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Embracing functions with parentheses

by crenz (Priest)
on Mar 16, 2005 at 09:30 UTC ( #439886=perlmeditation: print w/ replies, xml ) Need Help??

When writing/formatting code, amongst other things I strive to reach two goals:

  • Write consistently - ie. don't express the same thing in two different ways
  • Write cleanly - don't use more parentheses, braces, brackets, etc. than necessary, but also use enough of them to be clear.

An example for not being consistent in choosing your method names would be

$obj->SetName($value); $obj->set_title($newtitle);

As another example, I'm not a fan of too many parentheses. I usually write one of

print join ' - ', grep { -d } @list; print join(' - ', grep { -d } @list);

rather than

print(join(' - ', grep({-d}, @list)));

Especially for Perl built-in functions, a variety of styles exist as many can be called both with and without parentheses. I find myself often leaving away the parentheses, just to have to bring them back in to solve some precedence problem. And then I am left with a weird mixture of functions that use them and functions that don't. An example of things that just happen because of not strong enough habits:

open(my $fh, '>', $filename); print $fh $message; myownfunction($param1, $param2); close $fh;

Which brings me to my question (sorry it took so long): What do you guys do to have a consistent style for both Perl built-in functions and your own subroutines?

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Re: Embracing functions with parentheses
by jbrugger (Parson) on Mar 16, 2005 at 09:58 UTC
    Our own functions are easy to recognice due to the fact we have to program conform to a predefined coding standard.
    eg:
    funcions are named using camelnotation, we use an indentation of 4 spaces(tab) 'private' functions have an _ prefix (i know they do not really exist in perl, but this way we know a function is ment to be private) etc.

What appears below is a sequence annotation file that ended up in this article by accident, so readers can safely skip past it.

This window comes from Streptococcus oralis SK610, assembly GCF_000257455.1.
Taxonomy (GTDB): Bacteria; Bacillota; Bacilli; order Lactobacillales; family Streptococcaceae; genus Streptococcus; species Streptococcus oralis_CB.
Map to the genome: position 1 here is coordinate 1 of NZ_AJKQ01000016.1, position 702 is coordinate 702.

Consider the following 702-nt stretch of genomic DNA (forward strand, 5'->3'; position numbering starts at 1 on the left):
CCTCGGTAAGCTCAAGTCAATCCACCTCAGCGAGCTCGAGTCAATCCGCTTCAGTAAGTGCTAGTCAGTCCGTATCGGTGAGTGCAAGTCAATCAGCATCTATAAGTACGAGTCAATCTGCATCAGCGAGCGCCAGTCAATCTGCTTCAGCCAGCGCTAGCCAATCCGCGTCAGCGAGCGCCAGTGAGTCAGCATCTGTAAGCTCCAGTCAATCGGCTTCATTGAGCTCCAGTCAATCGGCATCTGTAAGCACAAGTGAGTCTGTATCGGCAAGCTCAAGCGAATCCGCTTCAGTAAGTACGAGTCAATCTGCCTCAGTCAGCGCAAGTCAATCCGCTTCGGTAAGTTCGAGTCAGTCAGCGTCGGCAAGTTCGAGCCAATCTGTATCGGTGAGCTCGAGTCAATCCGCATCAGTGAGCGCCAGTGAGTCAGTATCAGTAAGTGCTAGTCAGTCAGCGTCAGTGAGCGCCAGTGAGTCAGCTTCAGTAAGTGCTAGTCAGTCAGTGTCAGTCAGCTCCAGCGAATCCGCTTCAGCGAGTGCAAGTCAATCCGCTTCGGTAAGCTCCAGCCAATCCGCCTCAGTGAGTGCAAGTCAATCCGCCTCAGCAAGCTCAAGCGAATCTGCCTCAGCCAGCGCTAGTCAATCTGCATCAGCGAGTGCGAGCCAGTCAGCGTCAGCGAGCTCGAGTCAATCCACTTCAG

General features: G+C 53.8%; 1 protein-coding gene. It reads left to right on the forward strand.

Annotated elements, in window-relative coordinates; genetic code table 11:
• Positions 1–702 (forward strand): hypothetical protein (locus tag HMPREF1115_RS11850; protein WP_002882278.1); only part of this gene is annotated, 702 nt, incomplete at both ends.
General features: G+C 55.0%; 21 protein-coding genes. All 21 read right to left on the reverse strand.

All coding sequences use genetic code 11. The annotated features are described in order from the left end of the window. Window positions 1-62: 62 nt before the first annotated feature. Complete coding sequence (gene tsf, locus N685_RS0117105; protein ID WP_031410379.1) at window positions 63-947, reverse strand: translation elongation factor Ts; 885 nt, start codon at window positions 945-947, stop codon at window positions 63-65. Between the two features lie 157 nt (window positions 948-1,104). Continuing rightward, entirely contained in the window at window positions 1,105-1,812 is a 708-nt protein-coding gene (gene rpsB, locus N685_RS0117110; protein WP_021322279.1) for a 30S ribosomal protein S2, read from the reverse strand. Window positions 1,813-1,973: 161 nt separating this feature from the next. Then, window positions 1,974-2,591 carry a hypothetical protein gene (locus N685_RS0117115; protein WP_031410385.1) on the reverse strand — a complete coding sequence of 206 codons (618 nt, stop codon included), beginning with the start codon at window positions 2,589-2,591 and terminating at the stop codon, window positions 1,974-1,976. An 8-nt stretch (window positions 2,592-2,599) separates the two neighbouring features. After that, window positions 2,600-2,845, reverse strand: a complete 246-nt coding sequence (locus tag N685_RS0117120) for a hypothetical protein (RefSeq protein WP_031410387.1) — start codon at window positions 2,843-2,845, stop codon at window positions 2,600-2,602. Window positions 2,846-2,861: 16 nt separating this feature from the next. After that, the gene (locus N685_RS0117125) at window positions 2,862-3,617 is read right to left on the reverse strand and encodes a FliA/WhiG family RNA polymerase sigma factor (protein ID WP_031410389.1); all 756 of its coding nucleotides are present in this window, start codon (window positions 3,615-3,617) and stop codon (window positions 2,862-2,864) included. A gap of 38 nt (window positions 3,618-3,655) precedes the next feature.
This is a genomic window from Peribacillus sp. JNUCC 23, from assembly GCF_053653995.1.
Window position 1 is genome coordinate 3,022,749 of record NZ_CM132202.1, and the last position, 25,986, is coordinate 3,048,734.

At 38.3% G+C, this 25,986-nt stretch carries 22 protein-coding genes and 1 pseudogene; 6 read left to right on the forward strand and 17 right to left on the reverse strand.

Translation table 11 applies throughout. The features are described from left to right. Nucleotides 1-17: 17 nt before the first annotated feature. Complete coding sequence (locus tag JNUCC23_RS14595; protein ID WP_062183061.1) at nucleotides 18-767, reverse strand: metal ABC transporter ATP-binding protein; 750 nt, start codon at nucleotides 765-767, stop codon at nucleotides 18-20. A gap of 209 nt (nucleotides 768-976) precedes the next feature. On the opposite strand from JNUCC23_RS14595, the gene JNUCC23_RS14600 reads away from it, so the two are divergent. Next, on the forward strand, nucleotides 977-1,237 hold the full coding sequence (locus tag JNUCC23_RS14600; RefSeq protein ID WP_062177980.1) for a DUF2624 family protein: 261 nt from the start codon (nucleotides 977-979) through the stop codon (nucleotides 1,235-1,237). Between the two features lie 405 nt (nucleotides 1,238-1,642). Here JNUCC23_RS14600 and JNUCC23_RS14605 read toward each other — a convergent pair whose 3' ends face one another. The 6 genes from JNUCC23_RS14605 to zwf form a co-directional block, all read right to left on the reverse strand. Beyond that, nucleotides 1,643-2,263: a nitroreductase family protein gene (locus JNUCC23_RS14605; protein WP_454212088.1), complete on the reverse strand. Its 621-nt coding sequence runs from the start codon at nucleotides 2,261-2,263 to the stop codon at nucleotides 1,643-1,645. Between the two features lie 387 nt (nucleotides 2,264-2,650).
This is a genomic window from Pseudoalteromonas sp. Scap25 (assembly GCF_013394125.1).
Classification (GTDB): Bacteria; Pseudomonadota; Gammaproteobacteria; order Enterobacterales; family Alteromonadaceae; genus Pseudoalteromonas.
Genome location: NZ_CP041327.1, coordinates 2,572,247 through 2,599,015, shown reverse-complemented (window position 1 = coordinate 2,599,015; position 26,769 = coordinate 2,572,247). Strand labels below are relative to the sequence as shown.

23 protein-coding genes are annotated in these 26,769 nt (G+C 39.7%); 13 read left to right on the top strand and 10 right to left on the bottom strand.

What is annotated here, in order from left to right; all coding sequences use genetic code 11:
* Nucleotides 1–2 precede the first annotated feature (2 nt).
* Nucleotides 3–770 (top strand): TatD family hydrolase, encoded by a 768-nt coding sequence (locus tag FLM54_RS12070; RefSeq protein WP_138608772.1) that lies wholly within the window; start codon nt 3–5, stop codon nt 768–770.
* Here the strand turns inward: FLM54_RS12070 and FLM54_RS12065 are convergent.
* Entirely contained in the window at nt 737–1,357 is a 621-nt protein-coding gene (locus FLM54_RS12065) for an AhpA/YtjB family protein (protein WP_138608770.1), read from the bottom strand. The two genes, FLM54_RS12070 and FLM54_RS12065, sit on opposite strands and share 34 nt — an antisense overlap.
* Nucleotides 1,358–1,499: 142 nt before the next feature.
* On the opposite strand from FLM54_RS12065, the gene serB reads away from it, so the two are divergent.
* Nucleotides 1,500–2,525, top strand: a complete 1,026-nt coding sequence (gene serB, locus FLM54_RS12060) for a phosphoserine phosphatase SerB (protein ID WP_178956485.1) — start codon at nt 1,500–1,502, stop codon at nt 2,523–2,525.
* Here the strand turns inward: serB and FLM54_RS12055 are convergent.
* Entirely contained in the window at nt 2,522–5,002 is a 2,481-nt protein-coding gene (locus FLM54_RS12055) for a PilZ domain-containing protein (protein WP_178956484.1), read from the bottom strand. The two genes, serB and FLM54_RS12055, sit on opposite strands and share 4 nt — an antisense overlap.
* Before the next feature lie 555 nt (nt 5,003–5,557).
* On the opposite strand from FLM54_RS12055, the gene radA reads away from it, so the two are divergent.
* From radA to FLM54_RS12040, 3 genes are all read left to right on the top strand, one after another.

Next we allways use strict and have warnings on, and we code with the idea that readability is more important than a fast and unreadable algorithm, and we try to avoid perlmagic as much as possible.
    package Just_A_Package_Name use strict; sub _privateFunctionName() { my $self = shift; my ($otherItem) = @_; } sub publicFunctionName(){ ... } # So we'd rather write foreach my $item (@array) { # than foreach (@array) {
Re: Embracing functions with parentheses
by Vynce (Friar) on Mar 16, 2005 at 10:04 UTC

    I have often wanted a good single perl style guide -- like the MLA or something, but for perl -- but it just can't be done to enough people's satisfaction.

    I personally tend to end up with lots o' parens, and if needed I break them up on multiple lines. (sometimes! i swear!)

    I think this qestion is one where really, context can matter a lot. do what's right for the situation -- but if you're having to add tons of parens to clarify a precedence issue, consider making it more than one visual line, if not more than one conceptual line. yeah, your code may be a litle faster if you skip a few assignments to temp variables -- but do you care that much?
    .

Re: Embracing functions with parentheses
by Zaxo (Archbishop) on Mar 16, 2005 at 10:07 UTC

    I tend to use as few parentheses as I can. The reason is that when I see them then I know they mean something. Usually they mean that I am overriding operator precedence, my $foo = ($bar + 1)/2;